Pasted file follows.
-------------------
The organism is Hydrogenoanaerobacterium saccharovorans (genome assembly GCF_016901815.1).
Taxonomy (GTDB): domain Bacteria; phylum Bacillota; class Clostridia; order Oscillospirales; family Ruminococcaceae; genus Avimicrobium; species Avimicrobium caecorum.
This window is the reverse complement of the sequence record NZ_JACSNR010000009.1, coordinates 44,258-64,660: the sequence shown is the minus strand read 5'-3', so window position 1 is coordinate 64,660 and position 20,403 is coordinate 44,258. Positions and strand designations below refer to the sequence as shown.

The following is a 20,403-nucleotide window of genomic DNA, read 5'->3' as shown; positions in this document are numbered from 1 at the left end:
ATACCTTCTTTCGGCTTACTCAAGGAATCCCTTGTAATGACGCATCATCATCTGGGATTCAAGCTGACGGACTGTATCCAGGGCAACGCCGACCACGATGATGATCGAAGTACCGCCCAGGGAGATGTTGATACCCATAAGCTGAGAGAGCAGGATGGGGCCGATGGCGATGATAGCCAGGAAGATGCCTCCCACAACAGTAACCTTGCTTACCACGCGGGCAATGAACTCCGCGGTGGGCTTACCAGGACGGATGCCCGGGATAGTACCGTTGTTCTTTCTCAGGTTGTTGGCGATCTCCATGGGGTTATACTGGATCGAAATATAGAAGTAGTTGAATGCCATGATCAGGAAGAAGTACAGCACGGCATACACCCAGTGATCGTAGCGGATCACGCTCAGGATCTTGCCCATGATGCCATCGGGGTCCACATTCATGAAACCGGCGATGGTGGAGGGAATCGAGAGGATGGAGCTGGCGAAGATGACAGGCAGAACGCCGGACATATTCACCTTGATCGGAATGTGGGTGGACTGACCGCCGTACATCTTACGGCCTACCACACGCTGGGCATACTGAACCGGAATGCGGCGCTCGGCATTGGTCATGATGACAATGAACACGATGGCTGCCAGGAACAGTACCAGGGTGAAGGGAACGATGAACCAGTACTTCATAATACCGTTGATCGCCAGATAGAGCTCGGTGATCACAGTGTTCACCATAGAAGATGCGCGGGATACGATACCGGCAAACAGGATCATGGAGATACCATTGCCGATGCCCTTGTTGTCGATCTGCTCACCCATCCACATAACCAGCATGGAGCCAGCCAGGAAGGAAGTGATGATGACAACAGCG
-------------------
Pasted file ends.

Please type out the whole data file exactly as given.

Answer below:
The organism is Hydrogenoanaerobacterium saccharovorans (genome assembly GCF_016901815.1).
Taxonomy (GTDB): domain Bacteria; phylum Bacillota; class Clostridia; order Oscillospirales; family Ruminococcaceae; genus Avimicrobium; species Avimicrobium caecorum.
This window is the reverse complement of the sequence record NZ_JACSNR010000009.1, coordinates 44,258-64,660: the sequence shown is the minus strand read 5'-3', so window position 1 is coordinate 64,660 and position 20,403 is coordinate 44,258. Positions and strand designations below refer to the sequence as shown.

The following is a 20,403-nucleotide window of genomic DNA, read 5'->3' as shown; positions in this document are numbered from 1 at the left end:
ATACCTTCTTTCGGCTTACTCAAGGAATCCCTTGTAATGACGCATCATCATCTGGGATTCAAGCTGACGGACTGTATCCAGGGCAACGCCGACCACGATGATGATCGAAGTACCGCCCAGGGAGATGTTGATACCCATAAGCTGAGAGAGCAGGATGGGGCCGATGGCGATGATAGCCAGGAAGATGCCTCCCACAACAGTAACCTTGCTTACCACGCGGGCAATGAACTCCGCGGTGGGCTTACCAGGACGGATGCCCGGGATAGTACCGTTGTTCTTTCTCAGGTTGTTGGCGATCTCCATGGGGTTATACTGGATCGAAATATAGAAGTAGTTGAATGCCATGATCAGGAAGAAGTACAGCACGGCATACACCCAGTGATCGTAGCGGATCACGCTCAGGATCTTGCCCATGATGCCATCGGGGTCCACATTCATGAAACCGGCGATGGTGGAGGGAATCGAGAGGATGGAGCTGGCGAAGATGACAGGCAGAACGCCGGACATATTCACCTTGATCGGAATGTGGGTGGACTGACCGCCGTACATCTTACGGCCTACCACACGCTGGGCATACTGAACCGGAATGCGGCGCTCGGCATTGGTCATGATGACAATGAACACGATGGCTGCCAGGAACAGTACCAGGGTGAAGGGAACGATGAACCAGTACTTCATAATACCGTTGATCGCCAGATAGAGCTCGGTGATCACAGTGTTCACCATAGAAGATGCGCGGGATACGATACCGGCAAACAGGATCATGGAGATACCATTGCCGATGCCCTTGTTGTCGATCTGCTCACCCATCCACATAACCAGCATGGAGCCAGCCAGGAAGGAAGTGATGATGACAACAGCG